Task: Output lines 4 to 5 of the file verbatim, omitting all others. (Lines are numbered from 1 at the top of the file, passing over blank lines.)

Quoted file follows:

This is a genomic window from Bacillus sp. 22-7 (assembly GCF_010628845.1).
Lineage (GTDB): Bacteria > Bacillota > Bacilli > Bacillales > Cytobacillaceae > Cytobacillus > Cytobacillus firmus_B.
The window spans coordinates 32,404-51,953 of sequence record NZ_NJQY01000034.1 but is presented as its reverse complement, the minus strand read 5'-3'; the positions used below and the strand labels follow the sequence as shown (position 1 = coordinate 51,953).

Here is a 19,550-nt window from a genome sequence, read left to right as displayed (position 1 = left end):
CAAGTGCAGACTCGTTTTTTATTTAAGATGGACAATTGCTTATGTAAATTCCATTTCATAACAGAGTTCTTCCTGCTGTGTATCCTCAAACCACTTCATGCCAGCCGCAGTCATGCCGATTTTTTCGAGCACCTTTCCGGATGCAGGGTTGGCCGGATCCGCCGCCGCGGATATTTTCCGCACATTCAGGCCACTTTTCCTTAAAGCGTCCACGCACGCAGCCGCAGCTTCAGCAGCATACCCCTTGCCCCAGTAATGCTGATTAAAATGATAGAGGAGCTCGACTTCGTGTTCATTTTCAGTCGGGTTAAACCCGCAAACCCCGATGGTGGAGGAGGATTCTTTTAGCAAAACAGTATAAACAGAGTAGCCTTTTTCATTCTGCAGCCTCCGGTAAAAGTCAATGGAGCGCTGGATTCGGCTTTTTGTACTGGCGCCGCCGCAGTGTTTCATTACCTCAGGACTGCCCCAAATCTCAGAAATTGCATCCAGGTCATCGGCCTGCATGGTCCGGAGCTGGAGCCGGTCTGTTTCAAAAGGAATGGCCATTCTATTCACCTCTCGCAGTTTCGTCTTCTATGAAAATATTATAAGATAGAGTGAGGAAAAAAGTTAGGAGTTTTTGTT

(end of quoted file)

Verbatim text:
Here is a 19,550-nt window from a genome sequence, read left to right as displayed (position 1 = left end):
CAAGTGCAGACTCGTTTTTTATTTAAGATGGACAATTGCTTATGTAAATTCCATTTCATAACAGAGTTCTTCCTGCTGTGTATCCTCAAACCACTTCATGCCAGCCGCAGTCATGCCGATTTTTTCGAGCACCTTTCCGGATGCAGGGTTGGCCGGATCCGCCGCCGCGGATATTTTCCGCACATTCAGGCCACTTTTCCTTAAAGCGTCCACGCACGCAGCCGCAGCTTCAGCAGCATACCCCTTGCCCCAGTAATGCTGATTAAAATGATAGAGGAGCTCGACTTCGTGTTCATTTTCAGTCGGGTTAAACCCGCAAACCCCGATGGTGGAGGAGGATTCTTTTAGCAAAACAGTATAAACAGAGTAGCCTTTTTCATTCTGCAGCCTCCGGTAAAAGTCAATGGAGCGCTGGATTCGGCTTTTTGTACTGGCGCCGCCGCAGTGTTTCATTACCTCAGGACTGCCCCAAATCTCAGAAATTGCATCCAGGTCATCGGCCTGCATGGTCCGGAGCTGGAGCCGGTCTGTTTCAAAAGGAATGGCCATTCTATTCACCTCTCGCAGTTTCGTCTTCTATGAAAATATTATAAGATAGAGTGAGGAAAAAAGTTAGGAGTTTTTGTT